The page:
In 1962 a revision of FDLP governance expanded the number of possible depository libraries. Combined with post-war patriotism and a growing interest in government affairs, this led libraries that previously saw government documents as the purview of State Libraries to collect and disseminate government documents themselves. The mid-1970s saw a massive increase in the number of schemes created. This neatly aligns with three major events that further increased public interest in government affairs: the Vietnam War (1964-1975), the Watergate Scandal (1972-1974), and the U.S. Bicentennial (1976).

Of the many different schemes that were created, only some are still in use. Many State Libraries have reverted to Dewey or LC.

The fact that most GovDocs are now born digitial means that it is unlikely that new classification systems will be created.


Houk's Classification system for Ohio State Documents


Florida Atlantic University creates the Keyword-in-Context (KWIC) system
Kirkwood's Maine classification




Helgeson’s A classification system for South Dakota state publications


Anderson’s Illinois scheme at the Rockford Public Library




Nakata & Strange's Classification scheme for Illinois State publications











Undated Schemes

I have located a number of classifications for which there exists some documentation, but no information as to the history of the scheme:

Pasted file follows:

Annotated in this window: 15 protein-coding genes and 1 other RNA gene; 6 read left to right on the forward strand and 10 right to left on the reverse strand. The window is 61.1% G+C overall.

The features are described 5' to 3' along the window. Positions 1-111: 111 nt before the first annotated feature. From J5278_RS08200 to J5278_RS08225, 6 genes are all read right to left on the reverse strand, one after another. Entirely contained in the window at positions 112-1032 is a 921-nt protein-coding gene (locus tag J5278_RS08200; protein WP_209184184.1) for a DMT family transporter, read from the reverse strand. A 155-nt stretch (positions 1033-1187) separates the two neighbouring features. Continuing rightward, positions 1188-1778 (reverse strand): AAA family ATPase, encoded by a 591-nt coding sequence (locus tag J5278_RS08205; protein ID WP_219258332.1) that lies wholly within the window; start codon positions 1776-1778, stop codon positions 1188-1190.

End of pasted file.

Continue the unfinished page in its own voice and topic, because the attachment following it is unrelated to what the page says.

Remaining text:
Other Selected GovDocs Schemes

A variety of other GovDocs-specific classification systems have been proposed over the years. Many are able to classify state documents, but that is not their primary purpose. Aside from Swank (1941/1944) - mentioned above - these systems have had little impact on the creation of state-specific schemes.

Selected GovDocs schemes from Castonguay (1984)
Harvard1913SubjectLocal, State, County, Regional, National, Territorial, Foreign, International, NGO
League of WI Municipalities1932SubjectLocal, Regional
Rochester Public Library1939ProvenanceLocal, County, NGO
Glidden & Marchus1942SubjectLocal, State, County, Regional, National, Territorial, Foreign, International, NGO
NY City Planning & Housing Library1963SubjectLocal, State, County, Regional
National League of Cities/United States Conference of Mayors1970SubjectLocal, State, National
Plain "J"1972ProvenanceLocal, State, County, Regional, National, Territorial, Foreign, International, NGO
Harvard revised1973SubjectLocal, State, County, Regional, National, Territorial, Foreign, International, NGO
SUNY Albany1973ProvenanceLocal, State, County, Regional, Territorial
University of Nebraska1973ProvenanceLocal, NGO
UT El Paso1976ProvenanceLocal, State, County, National, International, NGO
University of Dayton1980ProvenanceLocal, County, NGO

Family Trees

Classification systems seldom arise out of thin air. Rather, they are usually inspired by other systems. This appears to be the case for Adelaide Hasse's creation of SuDocs, which likely took inspiration from developments that were occuring in archives at the time. I have identified a number of family trees of state documents classifications, either through direct acknowledgement in their documentation or through examination of their structure.


  • ARDocs
  • LADocs